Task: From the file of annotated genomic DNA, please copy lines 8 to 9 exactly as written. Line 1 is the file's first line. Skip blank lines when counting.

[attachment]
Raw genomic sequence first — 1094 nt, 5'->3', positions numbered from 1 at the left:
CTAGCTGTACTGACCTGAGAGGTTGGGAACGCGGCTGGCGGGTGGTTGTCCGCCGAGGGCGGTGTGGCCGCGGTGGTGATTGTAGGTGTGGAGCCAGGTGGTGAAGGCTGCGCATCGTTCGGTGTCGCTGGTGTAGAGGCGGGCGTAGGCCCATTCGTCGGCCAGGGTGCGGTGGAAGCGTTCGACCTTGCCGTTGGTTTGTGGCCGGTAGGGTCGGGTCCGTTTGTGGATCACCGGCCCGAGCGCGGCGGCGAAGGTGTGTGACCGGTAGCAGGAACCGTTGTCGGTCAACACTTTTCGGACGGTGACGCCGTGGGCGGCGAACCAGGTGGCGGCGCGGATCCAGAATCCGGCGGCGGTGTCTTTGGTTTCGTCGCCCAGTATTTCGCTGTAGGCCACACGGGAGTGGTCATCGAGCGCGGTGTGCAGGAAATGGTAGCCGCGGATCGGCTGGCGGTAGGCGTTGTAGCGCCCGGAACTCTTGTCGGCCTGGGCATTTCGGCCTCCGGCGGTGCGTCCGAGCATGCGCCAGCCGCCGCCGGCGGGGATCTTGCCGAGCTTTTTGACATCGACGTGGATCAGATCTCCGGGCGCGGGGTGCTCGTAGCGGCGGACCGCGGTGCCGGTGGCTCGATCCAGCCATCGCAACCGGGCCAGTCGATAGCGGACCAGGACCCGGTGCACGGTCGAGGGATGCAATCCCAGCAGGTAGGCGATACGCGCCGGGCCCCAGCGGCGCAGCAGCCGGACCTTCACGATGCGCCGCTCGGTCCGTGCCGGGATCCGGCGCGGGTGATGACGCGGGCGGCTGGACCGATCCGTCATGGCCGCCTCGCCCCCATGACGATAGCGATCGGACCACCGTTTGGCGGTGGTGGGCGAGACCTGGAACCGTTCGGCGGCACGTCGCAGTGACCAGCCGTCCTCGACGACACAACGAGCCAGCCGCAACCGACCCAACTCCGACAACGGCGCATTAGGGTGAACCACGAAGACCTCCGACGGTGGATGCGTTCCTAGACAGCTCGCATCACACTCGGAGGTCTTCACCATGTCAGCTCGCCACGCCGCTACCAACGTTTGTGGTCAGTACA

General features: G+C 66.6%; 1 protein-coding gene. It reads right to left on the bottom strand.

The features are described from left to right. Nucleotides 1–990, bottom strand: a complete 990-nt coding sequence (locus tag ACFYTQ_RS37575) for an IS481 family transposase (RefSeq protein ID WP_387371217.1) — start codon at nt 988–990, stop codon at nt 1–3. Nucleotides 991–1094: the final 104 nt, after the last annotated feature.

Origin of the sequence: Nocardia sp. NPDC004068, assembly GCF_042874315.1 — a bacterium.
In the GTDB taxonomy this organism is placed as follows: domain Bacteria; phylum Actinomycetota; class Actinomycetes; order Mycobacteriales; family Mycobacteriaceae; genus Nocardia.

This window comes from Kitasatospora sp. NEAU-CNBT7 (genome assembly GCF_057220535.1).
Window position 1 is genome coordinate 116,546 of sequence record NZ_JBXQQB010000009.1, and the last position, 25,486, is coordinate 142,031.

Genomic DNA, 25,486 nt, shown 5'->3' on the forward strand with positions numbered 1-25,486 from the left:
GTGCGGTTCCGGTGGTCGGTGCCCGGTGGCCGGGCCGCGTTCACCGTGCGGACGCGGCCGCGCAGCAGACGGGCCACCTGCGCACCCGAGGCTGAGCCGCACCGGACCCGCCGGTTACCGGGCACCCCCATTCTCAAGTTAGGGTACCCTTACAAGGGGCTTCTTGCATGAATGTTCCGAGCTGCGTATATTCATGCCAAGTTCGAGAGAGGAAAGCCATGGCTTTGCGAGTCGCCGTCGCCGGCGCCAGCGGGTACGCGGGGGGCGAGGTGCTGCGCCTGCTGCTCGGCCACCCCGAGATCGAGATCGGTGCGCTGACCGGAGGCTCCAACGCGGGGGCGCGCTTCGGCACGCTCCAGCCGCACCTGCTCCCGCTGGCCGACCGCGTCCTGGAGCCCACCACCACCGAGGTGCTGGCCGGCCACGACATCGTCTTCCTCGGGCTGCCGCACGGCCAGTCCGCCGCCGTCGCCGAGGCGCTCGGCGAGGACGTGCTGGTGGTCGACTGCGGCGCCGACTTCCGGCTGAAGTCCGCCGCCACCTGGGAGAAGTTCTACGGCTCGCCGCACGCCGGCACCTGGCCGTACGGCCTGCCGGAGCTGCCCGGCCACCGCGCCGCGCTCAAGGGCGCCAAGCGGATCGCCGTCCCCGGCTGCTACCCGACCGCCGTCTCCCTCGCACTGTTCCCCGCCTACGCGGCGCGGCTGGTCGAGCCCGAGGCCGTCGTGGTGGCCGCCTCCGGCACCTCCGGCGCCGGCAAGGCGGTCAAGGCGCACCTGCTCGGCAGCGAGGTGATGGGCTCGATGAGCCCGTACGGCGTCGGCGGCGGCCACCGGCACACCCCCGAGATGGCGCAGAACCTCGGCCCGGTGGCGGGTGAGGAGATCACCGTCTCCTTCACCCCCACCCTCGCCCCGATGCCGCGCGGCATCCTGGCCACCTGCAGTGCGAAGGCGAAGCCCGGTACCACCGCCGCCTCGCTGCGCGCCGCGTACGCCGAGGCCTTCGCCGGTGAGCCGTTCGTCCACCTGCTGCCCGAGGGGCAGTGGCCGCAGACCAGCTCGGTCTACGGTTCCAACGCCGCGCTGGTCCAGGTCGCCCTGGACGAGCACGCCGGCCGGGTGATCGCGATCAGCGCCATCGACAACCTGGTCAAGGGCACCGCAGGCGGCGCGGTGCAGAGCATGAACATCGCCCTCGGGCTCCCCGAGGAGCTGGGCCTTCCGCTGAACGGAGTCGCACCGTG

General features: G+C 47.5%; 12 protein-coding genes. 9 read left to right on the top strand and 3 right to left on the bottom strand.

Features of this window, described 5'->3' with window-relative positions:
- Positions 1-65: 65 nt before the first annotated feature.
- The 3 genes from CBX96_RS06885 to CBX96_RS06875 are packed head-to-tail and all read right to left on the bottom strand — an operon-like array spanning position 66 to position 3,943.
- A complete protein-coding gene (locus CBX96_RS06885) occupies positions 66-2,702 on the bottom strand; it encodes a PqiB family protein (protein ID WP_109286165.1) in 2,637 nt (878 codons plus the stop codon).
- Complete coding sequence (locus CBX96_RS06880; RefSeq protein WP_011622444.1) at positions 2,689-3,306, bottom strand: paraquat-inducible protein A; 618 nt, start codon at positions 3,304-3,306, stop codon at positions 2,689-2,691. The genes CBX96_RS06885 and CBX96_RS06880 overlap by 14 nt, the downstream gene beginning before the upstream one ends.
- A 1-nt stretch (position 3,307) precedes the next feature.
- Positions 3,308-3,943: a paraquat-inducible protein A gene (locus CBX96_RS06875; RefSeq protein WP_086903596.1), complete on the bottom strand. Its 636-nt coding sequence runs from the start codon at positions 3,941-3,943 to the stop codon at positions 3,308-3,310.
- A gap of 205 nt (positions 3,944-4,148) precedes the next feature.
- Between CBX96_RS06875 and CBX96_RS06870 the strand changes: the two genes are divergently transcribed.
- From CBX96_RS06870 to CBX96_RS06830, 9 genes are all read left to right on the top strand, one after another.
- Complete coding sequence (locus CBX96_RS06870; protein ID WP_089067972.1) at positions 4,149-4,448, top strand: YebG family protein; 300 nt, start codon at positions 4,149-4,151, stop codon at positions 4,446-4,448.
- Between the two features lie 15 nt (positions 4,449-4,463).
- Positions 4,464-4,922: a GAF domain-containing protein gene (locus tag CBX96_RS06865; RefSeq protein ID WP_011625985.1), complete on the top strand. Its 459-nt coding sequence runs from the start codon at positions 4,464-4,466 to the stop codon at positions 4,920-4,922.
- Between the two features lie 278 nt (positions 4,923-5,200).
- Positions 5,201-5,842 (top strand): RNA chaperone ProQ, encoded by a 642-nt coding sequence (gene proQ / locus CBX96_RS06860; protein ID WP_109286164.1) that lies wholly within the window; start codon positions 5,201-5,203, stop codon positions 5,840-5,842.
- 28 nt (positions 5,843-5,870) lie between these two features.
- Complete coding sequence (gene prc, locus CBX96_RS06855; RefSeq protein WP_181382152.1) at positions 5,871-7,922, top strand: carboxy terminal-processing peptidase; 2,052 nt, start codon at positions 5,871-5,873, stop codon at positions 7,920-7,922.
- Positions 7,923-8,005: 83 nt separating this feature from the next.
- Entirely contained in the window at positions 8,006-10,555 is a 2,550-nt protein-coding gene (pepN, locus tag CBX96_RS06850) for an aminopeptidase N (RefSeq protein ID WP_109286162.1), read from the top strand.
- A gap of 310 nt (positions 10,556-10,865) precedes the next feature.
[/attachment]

Window position 1 is genome coordinate 116,546 of sequence record NZ_JBXQQB010000009.1, and the last position, 25,486, is coordinate 142,031.

Genomic DNA, 25,486 nt, shown 5'->3' on the forward strand with positions numbered 1-25,486 from the left: